In the wake of a third straight day of bloody clashes between Yemeni security forces and opposition tribal fighters (pictured above) in the capital, Sanaa, news reports today are all touching on a similar theme: the peaceful anti-government protests that erupted in Yemen on the heels of the Tunisian and Egyptian uprisings may soon be drowned out by a frightening development: civil war. Wednesday's street battles left at least two dozen people dead and turned Sanaa--once the scene of mass non-violent demonstrations like this one--into a "war zone" filled with the sounds of "exploding mortar shells" and machine gun fire, according to The New York Times.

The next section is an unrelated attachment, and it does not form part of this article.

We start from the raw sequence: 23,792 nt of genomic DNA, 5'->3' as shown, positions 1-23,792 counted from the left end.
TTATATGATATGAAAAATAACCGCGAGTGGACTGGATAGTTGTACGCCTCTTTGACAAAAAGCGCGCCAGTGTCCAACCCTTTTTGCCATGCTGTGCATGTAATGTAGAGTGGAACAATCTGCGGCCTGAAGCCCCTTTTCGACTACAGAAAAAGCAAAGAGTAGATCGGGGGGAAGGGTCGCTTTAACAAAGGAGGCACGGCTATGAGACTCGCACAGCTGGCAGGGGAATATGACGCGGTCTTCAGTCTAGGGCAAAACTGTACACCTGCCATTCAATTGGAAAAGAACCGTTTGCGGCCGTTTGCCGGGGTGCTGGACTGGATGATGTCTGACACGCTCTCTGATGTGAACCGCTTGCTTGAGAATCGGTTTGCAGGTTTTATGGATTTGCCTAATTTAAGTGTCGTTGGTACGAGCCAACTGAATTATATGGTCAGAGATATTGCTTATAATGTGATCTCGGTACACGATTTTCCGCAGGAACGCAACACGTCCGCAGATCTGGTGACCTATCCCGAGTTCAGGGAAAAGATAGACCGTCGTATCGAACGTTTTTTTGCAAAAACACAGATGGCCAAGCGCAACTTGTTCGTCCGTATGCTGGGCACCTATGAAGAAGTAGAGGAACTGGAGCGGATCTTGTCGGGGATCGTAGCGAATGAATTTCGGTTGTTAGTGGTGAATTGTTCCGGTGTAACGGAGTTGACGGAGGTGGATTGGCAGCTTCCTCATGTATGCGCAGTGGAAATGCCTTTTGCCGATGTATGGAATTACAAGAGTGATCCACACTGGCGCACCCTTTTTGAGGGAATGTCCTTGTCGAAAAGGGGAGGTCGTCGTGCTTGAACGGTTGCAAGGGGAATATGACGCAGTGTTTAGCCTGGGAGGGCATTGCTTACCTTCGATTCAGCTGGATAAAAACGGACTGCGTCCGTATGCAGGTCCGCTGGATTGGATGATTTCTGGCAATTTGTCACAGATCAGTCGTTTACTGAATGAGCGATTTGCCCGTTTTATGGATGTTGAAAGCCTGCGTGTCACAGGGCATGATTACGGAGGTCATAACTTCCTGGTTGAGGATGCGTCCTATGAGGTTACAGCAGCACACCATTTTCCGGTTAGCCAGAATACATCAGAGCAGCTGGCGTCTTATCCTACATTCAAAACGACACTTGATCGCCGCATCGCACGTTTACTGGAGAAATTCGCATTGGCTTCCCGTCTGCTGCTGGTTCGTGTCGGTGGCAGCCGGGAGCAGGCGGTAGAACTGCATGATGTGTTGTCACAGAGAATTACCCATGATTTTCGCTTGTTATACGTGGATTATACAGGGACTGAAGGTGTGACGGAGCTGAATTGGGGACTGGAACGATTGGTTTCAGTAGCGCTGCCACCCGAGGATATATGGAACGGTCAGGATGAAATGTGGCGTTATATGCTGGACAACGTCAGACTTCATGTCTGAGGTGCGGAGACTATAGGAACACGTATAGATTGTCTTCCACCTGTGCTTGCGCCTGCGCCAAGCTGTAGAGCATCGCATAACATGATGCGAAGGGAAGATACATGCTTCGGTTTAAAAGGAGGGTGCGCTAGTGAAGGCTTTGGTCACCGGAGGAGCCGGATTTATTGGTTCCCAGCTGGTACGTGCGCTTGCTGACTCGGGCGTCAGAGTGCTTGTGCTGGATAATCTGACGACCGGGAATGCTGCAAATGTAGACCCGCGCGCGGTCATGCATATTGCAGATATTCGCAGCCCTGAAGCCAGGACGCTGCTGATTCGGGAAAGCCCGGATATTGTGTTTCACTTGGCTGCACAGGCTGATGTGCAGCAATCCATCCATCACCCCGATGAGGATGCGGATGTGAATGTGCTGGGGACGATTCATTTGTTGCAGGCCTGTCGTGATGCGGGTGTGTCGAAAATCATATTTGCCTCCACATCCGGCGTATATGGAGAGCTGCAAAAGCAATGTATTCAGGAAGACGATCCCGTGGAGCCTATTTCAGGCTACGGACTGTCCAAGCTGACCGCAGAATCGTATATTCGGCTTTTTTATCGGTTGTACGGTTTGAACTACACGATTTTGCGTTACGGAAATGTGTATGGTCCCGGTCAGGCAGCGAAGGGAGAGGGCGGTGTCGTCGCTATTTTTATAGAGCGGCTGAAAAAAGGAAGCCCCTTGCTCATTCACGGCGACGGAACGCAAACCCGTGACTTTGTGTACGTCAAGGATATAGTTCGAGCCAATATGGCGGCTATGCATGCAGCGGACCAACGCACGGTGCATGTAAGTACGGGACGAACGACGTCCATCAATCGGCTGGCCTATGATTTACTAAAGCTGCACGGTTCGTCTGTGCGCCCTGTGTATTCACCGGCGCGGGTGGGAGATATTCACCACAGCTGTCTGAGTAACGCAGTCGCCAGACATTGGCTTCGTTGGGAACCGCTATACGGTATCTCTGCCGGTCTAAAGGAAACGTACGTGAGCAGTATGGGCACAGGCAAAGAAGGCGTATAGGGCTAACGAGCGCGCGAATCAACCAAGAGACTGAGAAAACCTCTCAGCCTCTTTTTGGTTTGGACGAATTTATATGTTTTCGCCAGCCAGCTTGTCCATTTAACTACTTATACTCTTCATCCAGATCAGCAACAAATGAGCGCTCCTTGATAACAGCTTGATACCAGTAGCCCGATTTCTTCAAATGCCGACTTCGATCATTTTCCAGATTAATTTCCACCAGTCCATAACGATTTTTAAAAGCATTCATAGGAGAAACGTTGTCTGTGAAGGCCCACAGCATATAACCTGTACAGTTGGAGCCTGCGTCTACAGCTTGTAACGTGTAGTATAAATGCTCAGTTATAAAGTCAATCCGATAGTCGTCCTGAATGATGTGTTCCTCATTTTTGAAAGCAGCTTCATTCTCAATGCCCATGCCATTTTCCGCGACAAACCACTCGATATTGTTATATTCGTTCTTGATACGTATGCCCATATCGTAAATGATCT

First, some context: The AP explains that the violence first erupted on Monday--a day after Yemeni President Ali Abdullah Saleh once again backed out of a Gulf-mediated deal for him to transfer power--when Saleh's troops stormed the compound of the Ahmar family, which leads Yemen's most powerful tribal confederation, the Hashid (local residents, however, say the fighting started when Ahmar's guards entered a primary school where they believed Saleh's troops were stockpiling weapons, according to The Guardian). Saleh has accused the Ahmar family of dragging Yemen toward civil war, while the Ahmar family, along with Yemen's official and popular opposition, which the tribe supports, are accusing the Yemeni leader of doing the same to stay in power. How are analysts assessing the situation?